Waiting for Spring

I have been waiting for the weather to make up its mind but I think I am waiting in vain. Everyday is unlike the last in Tasmania. On Monday it was glorious and warm. We went to the beach!

Tuesday was wet. On Thursday it felt like a tornado set down in Hobart. I was nearly picked up and swept to the Antarctic. Friday was just cold. And Saturday was wet again. Technically we are in spring but the only real indication of a traditional spring down here is what is starting to pop up at the market. So, as the rain fell last night and Carlos braved the Mountain for a wet ride, I got to work in the kitchen. Since Sunday marks Daylight Savings in Tasmania, I thought I’d pay homage to winter produce one last time before we can fully embrace spring (I’m sure if I put my mind to it, the weather will stay warm and sunny).

I just finished reading An Everlasting Meal by Tamar Adler and have been thinking about onion soup since her poetic description of this poor man’s dish. Tamar writes beautifully about how to find fortune deep in the heart of your pantry. I picked up her book back in San Francisco when I was doing my pantry challenge and now that we are on a tight budget, I keep turning back to it.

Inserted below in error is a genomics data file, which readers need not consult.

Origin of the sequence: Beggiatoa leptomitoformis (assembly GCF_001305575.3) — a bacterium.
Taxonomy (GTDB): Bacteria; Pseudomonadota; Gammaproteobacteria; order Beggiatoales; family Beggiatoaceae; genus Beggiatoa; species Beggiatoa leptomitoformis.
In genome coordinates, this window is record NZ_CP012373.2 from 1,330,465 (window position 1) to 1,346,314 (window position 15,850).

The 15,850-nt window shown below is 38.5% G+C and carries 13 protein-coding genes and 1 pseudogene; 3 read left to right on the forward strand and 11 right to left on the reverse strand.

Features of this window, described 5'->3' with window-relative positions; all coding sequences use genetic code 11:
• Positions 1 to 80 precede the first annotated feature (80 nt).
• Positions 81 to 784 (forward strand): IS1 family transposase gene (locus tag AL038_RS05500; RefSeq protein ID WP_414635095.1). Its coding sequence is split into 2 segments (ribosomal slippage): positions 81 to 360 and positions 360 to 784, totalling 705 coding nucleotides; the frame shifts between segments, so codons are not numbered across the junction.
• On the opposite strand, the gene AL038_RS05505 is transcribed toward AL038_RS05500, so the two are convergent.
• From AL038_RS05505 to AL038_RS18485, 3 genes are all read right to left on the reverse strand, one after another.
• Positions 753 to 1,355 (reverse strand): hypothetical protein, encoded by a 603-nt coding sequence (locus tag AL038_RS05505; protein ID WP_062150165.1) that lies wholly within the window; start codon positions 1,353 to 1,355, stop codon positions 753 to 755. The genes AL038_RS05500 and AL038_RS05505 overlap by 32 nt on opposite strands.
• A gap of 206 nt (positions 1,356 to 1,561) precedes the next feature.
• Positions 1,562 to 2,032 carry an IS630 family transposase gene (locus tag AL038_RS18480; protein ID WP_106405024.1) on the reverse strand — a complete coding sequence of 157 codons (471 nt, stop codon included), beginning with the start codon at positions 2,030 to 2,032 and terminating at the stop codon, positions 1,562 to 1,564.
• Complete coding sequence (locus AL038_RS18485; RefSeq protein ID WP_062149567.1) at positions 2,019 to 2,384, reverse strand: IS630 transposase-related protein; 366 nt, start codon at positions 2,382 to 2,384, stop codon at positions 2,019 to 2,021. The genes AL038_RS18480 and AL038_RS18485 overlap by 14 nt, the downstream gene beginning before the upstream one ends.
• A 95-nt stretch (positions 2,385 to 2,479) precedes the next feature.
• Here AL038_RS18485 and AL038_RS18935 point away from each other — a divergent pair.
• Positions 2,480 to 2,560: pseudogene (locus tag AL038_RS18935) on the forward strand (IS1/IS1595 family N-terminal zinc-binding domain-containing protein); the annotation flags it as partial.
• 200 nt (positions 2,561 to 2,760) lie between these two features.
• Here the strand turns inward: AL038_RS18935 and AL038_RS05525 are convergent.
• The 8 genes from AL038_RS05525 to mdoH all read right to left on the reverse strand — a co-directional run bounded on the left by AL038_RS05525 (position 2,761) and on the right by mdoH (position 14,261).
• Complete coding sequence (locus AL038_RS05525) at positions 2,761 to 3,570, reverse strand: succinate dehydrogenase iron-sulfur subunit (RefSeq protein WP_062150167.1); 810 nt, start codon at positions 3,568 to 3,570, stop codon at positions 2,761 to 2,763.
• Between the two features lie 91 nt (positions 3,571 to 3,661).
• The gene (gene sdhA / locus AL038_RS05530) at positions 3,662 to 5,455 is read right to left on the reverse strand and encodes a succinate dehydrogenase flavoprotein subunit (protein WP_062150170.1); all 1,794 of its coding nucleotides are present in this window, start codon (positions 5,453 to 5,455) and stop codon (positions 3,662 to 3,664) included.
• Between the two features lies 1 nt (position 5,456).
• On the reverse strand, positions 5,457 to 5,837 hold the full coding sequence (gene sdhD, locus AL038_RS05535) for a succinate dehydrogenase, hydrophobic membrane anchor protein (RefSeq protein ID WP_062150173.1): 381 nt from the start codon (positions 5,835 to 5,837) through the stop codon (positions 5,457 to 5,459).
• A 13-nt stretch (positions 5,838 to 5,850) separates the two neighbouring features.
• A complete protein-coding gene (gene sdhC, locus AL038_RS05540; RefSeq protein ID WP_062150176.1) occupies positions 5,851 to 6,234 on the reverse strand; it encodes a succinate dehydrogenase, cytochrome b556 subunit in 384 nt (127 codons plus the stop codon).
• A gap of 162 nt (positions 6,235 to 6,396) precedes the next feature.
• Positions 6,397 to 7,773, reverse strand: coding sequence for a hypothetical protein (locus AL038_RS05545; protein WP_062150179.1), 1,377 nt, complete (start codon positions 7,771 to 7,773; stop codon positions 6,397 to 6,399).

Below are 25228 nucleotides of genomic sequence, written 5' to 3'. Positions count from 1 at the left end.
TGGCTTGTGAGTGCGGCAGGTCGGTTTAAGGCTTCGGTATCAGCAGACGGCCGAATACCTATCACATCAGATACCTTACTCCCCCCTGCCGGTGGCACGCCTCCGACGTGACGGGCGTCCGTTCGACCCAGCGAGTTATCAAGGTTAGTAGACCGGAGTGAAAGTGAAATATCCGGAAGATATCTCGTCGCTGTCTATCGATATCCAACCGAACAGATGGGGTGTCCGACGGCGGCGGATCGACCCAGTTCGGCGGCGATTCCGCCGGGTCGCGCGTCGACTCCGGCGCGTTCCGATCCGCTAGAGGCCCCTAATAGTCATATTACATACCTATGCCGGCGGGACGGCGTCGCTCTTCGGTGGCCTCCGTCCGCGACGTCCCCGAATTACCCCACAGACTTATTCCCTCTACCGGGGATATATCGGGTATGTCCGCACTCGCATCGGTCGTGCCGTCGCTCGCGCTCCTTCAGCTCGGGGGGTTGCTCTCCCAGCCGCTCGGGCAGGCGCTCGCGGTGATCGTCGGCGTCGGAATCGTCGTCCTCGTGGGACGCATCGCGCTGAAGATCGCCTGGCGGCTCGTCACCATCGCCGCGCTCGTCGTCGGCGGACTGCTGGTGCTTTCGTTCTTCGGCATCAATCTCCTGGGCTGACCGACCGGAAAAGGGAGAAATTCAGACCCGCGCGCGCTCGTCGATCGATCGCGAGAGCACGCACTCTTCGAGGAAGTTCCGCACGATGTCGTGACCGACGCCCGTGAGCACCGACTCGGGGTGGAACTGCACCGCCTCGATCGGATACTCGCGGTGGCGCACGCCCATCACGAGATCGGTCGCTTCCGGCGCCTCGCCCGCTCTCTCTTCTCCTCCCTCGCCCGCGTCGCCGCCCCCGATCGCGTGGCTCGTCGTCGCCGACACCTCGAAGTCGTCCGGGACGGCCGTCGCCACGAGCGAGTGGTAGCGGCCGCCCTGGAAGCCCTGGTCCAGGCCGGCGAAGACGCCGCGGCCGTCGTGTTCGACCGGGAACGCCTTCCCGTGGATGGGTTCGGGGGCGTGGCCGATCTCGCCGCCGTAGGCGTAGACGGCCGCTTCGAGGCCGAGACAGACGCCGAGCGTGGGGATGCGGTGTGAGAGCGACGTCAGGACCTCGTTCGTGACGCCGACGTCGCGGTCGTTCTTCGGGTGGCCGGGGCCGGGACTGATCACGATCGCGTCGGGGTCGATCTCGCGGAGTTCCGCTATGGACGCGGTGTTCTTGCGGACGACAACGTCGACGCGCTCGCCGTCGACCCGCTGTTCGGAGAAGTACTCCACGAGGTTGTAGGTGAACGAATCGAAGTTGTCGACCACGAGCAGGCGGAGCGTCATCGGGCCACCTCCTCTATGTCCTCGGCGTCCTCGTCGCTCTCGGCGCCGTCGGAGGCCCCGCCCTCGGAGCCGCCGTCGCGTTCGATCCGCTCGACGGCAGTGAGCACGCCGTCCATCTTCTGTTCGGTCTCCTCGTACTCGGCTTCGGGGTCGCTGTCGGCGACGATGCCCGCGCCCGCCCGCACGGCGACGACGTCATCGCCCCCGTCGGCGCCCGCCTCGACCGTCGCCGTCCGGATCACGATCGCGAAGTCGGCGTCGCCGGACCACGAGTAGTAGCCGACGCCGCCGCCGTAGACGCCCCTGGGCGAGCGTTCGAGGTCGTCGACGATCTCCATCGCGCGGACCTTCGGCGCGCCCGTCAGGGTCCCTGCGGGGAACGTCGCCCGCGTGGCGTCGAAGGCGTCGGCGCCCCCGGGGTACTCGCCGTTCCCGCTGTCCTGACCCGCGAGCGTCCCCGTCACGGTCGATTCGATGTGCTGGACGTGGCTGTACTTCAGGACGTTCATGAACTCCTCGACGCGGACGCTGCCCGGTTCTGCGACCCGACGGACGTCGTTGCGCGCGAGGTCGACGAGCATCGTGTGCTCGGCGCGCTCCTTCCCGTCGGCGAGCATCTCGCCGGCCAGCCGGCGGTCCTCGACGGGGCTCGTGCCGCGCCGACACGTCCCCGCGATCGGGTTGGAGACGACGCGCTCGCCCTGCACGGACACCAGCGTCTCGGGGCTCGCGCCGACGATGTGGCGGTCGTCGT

As Tamar commands, I dusted off the bag of onions I picked up at the market, sliced them up and caramelized them in butter, olive oil, a pinch of sugar, a touch of salt and a sprig of rosemary. When Carlos got home about an hour later, freezing and dripping wet, the smell of sweet, golden onions welcomed him into the warm kitchen. I then added the lamb broth I made from last Sunday’s chops as well as a bit of wine from my glass. When we were ready to eat, I ladled the soup over some stale sourdough bread rubbed with garlic and we offered a toast to spring.

Onion Soup from An Everlasting Meal

2 cups caramelized onions
1 tablespoon olive oil
1 tablespoon butter
1/4 cup water
1 teaspoon flour
1 tablespoon wine
4 cups broth (I used lamb)
stale bread

Cook the onions in a big pot with butter and olive oil over medium-low heat with a pinch of sugar, salt and branch of rosemary for an hour. When the onions are done they will melt completely into a golden jam. Add the flour and stir it through the caramelized onions. Add the wine and let it cook off for 20 seconds. Add the stock. Simmer for 15 minutes.

Toast thick slices of stale bread with garlic. Ladle the hot soup over the toast.

To accompany the soup I roasted baby potatoes in lamb fat

The hungry boy.

A classic spring dessert: rhubarb compote served with Tassie goat milk and fresh walnuts.


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